Goalkeepers, random play and multiple testing

1 minute read

Random action may be a well thought out strategy. Sometimes you would want to act randomly to make your next action hard to predict. This is particularly important when there is an adverserial situation, and players must choose a strategy. In game theory, this idea of picking an action from a set randomly is called mixed stratgy One such case is saving penalties.

How can we test if goalkeepers play mixed strategies? Well, we can test if they move randomly, and test randomness for a large set of goalkeepers.

Stats and the beautiful game

Testing the hypothesis of random action across goalkeepers is what Ignacio Palacios-Huerta carried out in his wonderful book (Beautiful Game Theory: How Soccer Can Help Economics.


In the very first chapter, the author looked at penalties, from the point of view of randomness. Goalkeepers often decide to move before the ball is shot. Having collected data on where the goalkeeper moved, he tests if moves (such as left and up or right and down) are random. Random action is mixed strategy. For 40 keepers, two of them are found to have non-random system of moving at 5%. This is exactly the number of falsely accepted $H_{A}$, we would expect based on chance.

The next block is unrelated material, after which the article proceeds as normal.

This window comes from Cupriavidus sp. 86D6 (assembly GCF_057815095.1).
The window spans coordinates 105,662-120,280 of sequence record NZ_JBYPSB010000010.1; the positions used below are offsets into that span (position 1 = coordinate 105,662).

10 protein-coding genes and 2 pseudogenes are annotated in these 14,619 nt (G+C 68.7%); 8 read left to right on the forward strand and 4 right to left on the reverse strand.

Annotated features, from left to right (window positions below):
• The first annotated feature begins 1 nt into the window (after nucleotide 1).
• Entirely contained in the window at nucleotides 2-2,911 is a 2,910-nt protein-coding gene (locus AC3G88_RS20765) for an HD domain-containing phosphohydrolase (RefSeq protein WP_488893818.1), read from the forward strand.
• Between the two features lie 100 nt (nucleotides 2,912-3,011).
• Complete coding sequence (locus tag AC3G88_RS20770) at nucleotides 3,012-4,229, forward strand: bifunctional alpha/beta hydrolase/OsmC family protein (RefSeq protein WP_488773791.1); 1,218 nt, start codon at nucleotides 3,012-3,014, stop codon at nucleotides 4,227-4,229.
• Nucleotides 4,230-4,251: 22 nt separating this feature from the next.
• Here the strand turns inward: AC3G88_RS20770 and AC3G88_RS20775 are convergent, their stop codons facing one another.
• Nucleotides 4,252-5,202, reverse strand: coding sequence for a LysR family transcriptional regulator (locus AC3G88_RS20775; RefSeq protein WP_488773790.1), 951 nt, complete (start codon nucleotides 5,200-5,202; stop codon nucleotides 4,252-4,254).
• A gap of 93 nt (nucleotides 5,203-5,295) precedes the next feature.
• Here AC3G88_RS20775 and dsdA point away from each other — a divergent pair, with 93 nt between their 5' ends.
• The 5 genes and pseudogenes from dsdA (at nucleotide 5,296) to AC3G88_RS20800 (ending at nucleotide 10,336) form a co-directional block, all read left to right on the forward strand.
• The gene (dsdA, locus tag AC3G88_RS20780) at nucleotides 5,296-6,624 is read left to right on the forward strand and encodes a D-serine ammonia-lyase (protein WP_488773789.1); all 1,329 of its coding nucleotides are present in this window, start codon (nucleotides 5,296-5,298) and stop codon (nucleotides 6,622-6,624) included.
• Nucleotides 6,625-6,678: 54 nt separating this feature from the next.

Thus, finding two keepers not seemingly follow random action does not indeed prove that the do not play mixed strategy. Instead it shows, that for multiple testing, we should need a tigher confidence interval, maybe 1% or 0.05%. With such a tight CI set for multiple testing, we could not reject random action for either goalkeeper.